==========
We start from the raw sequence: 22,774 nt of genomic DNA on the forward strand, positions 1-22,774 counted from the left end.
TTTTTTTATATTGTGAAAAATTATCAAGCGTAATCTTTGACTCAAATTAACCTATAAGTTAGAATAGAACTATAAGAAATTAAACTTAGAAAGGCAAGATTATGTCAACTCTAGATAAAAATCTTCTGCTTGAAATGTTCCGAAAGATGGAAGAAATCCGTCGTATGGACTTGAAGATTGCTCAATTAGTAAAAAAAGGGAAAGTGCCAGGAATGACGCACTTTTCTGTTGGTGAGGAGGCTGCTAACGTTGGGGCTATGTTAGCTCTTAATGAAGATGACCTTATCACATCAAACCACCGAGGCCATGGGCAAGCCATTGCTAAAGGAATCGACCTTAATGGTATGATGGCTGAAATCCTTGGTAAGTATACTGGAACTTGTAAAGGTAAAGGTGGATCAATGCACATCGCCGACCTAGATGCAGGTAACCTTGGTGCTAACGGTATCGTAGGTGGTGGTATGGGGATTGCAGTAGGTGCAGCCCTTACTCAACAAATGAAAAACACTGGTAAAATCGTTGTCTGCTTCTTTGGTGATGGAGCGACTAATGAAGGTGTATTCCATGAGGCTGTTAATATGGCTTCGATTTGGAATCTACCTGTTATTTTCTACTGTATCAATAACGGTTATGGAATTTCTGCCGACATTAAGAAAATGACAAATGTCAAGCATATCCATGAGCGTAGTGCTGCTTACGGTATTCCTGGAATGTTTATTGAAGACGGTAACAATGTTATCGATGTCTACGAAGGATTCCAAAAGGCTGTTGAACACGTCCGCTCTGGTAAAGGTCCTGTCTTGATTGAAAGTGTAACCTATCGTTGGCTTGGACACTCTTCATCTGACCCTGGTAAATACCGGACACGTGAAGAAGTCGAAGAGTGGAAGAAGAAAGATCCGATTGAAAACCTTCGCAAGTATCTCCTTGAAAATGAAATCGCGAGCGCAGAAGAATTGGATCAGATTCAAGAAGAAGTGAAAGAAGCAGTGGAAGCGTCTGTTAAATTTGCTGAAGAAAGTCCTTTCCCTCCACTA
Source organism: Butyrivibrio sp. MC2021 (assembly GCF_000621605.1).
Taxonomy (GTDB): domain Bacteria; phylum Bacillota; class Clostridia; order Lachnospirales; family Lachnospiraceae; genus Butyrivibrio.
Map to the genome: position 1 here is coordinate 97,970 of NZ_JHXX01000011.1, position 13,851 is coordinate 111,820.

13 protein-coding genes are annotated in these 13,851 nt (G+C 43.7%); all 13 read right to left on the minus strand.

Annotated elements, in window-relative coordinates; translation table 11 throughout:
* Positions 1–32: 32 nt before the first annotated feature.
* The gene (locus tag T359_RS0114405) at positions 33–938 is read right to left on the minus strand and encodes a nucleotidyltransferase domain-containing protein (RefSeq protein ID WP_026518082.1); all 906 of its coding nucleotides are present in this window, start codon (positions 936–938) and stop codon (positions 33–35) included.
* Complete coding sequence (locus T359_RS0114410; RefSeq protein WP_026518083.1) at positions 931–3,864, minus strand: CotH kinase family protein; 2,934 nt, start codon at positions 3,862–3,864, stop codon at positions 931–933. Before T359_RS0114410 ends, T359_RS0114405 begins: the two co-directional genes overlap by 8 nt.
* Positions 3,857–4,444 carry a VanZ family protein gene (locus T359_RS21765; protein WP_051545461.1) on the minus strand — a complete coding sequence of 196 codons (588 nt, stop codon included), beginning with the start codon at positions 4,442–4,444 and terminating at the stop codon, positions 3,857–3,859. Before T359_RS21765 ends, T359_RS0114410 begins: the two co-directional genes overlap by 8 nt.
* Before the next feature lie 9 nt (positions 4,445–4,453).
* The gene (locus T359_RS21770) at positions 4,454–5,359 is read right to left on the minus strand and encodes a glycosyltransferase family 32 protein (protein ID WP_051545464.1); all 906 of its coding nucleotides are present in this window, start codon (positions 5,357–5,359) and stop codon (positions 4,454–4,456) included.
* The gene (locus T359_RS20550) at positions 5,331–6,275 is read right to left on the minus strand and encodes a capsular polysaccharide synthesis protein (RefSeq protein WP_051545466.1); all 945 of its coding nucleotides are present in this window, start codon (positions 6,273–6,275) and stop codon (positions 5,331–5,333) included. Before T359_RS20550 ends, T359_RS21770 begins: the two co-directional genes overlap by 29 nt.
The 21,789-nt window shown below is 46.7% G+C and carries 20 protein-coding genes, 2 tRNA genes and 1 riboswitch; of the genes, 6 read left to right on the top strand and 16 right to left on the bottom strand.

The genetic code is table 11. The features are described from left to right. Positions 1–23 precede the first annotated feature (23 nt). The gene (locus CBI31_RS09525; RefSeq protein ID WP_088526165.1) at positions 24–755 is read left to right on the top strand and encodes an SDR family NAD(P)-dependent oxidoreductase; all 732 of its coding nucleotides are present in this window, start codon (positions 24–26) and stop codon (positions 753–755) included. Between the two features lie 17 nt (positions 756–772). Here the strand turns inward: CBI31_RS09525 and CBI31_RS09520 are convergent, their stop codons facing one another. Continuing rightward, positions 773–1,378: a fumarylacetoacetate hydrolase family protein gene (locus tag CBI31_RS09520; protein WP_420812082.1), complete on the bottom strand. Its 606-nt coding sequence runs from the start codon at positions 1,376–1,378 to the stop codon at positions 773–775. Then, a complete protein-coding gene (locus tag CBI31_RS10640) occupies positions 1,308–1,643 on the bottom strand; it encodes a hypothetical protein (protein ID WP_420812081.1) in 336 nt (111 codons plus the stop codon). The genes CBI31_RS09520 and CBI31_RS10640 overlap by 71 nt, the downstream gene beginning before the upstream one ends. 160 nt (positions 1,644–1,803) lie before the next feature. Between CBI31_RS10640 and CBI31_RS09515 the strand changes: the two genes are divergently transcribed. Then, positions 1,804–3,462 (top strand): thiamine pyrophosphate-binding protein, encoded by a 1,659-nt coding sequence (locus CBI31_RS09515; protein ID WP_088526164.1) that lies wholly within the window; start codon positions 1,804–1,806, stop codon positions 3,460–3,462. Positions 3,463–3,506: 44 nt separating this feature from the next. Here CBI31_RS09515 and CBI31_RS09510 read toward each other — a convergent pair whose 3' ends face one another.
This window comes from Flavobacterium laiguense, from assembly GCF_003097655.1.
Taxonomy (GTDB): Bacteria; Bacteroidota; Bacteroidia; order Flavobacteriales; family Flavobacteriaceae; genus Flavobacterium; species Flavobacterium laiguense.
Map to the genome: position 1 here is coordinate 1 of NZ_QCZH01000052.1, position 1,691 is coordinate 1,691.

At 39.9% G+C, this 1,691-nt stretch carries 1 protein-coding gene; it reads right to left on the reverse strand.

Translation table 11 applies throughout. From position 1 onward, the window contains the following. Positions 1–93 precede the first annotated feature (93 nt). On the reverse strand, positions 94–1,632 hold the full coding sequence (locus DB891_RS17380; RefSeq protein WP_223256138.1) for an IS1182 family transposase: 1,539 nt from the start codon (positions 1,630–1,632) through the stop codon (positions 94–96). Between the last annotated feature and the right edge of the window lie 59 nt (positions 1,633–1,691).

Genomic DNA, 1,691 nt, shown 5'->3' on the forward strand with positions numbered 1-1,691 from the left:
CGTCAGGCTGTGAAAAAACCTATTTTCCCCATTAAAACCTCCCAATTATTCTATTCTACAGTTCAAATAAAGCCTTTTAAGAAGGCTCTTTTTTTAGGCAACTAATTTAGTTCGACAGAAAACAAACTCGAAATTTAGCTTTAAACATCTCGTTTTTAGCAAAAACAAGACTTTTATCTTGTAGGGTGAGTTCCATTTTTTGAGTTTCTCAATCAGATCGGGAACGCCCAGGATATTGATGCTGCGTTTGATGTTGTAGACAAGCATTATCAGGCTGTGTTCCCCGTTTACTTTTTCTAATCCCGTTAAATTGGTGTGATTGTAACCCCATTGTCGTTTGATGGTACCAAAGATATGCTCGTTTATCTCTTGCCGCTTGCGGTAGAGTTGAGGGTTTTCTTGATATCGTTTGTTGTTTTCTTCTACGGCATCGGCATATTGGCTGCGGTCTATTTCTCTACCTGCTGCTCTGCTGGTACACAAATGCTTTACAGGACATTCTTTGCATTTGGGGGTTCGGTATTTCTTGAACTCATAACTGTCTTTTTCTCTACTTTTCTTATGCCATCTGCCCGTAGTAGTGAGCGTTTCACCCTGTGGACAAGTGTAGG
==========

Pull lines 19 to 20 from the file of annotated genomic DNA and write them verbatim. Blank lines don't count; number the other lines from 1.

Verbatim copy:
Map to the genome: position 1 here is coordinate 1 of NZ_QCZH01000052.1, position 1,691 is coordinate 1,691.

At 39.9% G+C, this 1,691-nt stretch carries 1 protein-coding gene; it reads right to left on the reverse strand.